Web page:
Small-molecule covalent bond formation at tyrosine creates a binding site and inhibits activation of Ral GTPases.Bum-Erdene, K., Liu, D., Gonzalez-Gutierrez, G., Ghozayel, M.K., Xu, D., Meroueh, S.O.
(2020) Proc Natl Acad Sci U S A 117: 7131-7139
- PubMed: 32179690
- DOI: https://doi.org/10.1073/pnas.1913654117
- Primary Citation of Related Structures:
6P0I, 6P0J, 6P0K, 6P0L, 6P0M, 6P0N, 6P0O
- PubMed Abstract:
Ral (Ras-like) GTPases are directly activated by oncogenic Ras GTPases. Mutant K-Ras (G12C) has enabled the development of covalent K-Ras inhibitors currently in clinical trials. However, Ral, and the overwhelming majority of mutant oncogenic K-Ras, are devoid of a druggable pocket and lack an accessible cysteine for the development of a covalent inhibitor. Here, we report that covalent bond formation by an aryl sulfonyl fluoride electrophile at a tyrosine residue (Tyr-82) inhibits guanine exchange factor Rgl2-mediated nucleotide exchange of Ral GTPase. A high-resolution 1.18-Å X-ray cocrystal structure shows that the compound binds to a well-defined binding site in RalA as a result of a switch II loop conformational change. The structure, along with additional high-resolution crystal structures of several analogs in complex with RalA, confirm the importance of key hydrogen bond anchors between compound sulfone oxygen atoms and Ral backbone nitrogen atoms. Our discovery of a pocket with features found on known druggable sites and covalent modification of a bystander tyrosine residue present in Ral and Ras GTPases provide a strategy that could lead to therapeutic agent targeting oncogenic Ras mutants that are devoid of a cysteine nucleophile.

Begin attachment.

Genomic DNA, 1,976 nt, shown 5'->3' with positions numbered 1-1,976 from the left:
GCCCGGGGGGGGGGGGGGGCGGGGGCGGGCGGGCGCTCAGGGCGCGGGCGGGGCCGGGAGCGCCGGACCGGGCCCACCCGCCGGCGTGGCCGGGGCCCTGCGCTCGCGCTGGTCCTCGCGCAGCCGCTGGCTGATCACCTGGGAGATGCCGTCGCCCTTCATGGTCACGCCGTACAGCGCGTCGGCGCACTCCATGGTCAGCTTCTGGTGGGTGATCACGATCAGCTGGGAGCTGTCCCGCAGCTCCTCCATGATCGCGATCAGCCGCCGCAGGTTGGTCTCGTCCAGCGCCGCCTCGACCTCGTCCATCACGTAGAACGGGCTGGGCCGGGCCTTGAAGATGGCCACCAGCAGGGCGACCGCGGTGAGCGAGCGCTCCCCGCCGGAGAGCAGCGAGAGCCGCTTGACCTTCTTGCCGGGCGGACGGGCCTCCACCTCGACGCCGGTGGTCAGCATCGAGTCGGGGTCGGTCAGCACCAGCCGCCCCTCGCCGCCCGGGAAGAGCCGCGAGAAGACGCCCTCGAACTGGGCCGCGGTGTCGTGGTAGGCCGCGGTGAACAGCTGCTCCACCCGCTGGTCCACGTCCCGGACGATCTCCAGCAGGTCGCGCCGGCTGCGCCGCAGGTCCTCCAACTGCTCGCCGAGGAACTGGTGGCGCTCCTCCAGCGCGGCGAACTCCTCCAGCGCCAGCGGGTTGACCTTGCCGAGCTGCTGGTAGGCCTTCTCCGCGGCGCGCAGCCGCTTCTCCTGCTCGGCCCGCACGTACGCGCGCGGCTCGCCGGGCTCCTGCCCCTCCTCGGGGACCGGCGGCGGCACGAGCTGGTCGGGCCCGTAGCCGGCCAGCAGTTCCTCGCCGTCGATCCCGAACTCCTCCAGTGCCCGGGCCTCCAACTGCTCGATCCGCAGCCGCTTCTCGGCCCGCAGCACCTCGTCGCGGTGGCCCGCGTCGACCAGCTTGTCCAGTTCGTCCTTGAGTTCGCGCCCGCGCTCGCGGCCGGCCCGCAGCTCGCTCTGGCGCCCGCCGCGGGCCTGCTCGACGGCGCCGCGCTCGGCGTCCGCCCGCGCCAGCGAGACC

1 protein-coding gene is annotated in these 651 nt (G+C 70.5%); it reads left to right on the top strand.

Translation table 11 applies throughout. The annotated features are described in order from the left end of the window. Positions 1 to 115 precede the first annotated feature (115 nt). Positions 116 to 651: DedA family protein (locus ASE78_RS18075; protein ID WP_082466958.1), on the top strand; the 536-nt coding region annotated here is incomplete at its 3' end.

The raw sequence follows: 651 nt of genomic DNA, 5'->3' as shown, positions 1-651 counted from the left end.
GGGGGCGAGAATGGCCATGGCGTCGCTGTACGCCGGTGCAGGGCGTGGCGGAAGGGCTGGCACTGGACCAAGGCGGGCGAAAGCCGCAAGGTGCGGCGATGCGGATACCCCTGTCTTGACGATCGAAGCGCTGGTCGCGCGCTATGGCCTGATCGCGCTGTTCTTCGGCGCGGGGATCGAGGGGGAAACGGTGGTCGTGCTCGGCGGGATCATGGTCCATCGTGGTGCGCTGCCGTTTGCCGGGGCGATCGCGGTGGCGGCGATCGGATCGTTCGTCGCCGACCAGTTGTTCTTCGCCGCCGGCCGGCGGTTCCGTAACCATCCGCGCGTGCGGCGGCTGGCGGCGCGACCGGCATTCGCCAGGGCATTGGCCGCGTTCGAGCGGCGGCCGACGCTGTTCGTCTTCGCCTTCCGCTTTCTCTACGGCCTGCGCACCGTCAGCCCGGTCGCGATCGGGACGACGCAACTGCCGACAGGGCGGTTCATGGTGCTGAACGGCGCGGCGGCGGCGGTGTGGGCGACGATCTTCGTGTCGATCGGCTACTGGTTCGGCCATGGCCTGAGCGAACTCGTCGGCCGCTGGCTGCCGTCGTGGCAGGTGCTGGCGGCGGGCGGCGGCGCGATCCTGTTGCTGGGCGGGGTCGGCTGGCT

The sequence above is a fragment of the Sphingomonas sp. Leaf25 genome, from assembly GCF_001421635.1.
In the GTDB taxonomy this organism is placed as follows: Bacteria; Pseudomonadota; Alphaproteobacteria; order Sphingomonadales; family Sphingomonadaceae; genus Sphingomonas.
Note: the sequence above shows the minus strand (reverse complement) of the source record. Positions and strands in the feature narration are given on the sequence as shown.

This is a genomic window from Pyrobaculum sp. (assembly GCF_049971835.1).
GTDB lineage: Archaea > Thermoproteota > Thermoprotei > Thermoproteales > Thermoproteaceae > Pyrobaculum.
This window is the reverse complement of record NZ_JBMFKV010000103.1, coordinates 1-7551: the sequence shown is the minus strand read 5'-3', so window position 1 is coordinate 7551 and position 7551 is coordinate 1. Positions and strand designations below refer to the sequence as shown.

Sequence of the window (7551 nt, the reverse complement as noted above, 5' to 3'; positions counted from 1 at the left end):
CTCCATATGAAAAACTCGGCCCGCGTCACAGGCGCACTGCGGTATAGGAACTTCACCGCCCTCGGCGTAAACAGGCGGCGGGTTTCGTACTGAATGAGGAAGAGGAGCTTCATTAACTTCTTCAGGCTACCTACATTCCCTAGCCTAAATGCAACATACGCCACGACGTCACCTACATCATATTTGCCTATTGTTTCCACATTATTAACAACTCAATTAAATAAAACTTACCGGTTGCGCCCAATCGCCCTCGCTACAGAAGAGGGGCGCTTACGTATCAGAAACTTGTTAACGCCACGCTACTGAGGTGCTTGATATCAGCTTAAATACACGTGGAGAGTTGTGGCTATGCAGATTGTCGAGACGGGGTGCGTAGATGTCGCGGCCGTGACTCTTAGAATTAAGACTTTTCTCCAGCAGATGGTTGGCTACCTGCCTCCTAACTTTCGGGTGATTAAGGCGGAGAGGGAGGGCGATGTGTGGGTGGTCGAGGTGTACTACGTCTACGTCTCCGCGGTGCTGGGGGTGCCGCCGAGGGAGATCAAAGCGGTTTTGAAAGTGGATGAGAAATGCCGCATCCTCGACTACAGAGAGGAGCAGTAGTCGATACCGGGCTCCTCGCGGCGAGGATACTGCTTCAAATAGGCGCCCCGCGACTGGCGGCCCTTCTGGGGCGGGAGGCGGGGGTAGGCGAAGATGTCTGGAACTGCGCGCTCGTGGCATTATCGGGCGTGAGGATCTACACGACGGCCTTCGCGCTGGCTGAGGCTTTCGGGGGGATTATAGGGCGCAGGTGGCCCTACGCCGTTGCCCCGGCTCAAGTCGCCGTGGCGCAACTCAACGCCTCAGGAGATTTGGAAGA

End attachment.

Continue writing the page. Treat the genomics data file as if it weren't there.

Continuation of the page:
Department of Molecular and Cellular Biochemistry, Indiana University, Bloomington, IN 47405.